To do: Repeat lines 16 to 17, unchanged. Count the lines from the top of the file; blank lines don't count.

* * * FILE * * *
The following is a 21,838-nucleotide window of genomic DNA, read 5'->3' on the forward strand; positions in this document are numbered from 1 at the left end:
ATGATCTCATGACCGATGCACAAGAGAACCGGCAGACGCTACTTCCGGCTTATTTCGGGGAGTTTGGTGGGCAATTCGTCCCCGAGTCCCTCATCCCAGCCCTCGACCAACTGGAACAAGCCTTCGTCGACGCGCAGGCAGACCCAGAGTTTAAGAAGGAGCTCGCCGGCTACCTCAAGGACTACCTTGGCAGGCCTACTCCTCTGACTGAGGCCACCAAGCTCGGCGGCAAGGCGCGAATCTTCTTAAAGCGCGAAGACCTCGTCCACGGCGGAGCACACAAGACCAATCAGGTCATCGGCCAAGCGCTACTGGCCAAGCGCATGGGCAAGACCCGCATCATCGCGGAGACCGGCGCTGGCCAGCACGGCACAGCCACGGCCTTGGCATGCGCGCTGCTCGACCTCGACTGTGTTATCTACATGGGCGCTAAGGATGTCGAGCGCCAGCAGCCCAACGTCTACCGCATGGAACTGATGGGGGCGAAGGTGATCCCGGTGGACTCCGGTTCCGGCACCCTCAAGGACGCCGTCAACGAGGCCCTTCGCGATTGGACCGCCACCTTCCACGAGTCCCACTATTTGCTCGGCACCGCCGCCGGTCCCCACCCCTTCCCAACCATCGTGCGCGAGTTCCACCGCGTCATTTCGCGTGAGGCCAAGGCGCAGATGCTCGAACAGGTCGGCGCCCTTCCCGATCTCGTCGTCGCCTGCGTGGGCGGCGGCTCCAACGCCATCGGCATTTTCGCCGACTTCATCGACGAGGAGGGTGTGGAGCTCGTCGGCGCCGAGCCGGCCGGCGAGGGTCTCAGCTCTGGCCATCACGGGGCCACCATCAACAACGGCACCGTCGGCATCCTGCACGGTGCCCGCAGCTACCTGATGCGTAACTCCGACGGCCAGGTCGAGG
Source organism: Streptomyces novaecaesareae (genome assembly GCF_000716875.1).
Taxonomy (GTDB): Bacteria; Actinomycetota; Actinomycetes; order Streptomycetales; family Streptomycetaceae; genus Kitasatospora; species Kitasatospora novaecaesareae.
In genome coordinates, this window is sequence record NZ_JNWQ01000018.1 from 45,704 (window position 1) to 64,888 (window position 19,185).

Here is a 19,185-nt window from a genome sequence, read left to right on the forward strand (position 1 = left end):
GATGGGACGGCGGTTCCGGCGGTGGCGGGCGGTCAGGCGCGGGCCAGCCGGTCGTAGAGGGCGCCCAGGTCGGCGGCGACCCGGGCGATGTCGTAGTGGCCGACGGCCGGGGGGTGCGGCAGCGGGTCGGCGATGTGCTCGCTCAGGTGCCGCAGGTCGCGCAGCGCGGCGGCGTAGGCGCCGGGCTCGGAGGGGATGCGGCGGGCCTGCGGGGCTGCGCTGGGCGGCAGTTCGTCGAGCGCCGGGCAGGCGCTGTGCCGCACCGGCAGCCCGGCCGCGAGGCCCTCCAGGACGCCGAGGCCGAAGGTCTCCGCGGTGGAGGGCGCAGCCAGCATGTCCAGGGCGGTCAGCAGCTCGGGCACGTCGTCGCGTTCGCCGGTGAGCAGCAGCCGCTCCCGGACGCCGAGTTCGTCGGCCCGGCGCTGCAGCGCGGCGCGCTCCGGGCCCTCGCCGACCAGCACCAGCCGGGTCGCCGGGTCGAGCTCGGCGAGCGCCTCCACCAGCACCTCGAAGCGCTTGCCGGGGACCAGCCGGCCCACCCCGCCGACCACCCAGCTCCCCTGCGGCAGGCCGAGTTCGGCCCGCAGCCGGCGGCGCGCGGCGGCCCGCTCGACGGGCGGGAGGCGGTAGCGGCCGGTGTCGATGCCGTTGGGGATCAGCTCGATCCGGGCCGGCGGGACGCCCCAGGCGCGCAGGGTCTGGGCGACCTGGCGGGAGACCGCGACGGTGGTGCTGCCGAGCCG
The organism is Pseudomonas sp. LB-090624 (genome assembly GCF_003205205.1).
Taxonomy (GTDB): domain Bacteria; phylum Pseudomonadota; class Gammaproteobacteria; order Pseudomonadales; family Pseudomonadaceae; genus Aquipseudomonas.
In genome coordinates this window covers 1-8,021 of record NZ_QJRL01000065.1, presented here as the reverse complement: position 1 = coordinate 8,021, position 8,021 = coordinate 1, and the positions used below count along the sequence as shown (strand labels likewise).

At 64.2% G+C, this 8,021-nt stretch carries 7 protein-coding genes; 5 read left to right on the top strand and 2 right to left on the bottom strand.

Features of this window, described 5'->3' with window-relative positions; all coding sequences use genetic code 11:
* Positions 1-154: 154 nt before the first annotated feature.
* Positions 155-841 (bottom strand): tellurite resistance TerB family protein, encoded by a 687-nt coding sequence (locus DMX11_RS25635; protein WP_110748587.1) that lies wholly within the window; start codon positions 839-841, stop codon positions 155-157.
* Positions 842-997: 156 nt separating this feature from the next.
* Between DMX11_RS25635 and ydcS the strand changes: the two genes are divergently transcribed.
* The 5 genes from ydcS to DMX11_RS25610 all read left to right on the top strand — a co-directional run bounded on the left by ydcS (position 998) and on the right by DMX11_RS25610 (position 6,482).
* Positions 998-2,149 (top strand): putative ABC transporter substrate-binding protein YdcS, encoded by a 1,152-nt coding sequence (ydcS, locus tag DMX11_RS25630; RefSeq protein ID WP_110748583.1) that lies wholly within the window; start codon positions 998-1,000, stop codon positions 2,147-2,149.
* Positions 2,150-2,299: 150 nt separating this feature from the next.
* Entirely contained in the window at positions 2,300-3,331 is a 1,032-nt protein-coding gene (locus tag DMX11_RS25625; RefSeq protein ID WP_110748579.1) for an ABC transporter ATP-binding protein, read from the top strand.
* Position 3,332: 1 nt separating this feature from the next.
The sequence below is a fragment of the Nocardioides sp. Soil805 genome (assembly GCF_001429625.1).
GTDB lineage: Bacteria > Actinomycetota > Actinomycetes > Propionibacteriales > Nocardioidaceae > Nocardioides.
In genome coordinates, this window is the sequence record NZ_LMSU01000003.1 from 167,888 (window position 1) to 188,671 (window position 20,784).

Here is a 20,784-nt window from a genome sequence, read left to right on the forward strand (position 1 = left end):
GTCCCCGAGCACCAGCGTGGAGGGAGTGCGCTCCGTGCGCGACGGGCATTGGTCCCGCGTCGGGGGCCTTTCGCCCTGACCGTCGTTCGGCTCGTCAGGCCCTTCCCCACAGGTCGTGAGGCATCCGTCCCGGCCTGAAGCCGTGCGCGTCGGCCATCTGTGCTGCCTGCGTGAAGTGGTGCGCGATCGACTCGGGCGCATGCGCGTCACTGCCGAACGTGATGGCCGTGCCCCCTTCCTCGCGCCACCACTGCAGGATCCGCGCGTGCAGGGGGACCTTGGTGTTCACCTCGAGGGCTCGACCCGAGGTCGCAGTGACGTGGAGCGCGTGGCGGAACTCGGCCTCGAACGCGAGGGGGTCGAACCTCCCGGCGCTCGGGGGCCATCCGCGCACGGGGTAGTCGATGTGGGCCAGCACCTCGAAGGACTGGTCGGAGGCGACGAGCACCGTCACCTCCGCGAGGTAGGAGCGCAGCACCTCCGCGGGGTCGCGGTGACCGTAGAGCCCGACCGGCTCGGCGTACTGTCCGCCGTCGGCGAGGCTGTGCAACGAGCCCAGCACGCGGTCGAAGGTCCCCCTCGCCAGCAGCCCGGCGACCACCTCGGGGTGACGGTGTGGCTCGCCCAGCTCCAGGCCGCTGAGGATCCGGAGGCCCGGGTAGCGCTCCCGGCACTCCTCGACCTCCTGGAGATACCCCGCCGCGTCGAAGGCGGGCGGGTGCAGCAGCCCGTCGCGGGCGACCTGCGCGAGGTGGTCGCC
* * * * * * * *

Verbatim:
* Between DMX11_RS25635 and ydcS the strand changes: the two genes are divergently transcribed.
* The 5 genes from ydcS to DMX11_RS25610 all read left to right on the top strand — a co-directional run bounded on the left by ydcS (position 998) and on the right by DMX11_RS25610 (position 6,482).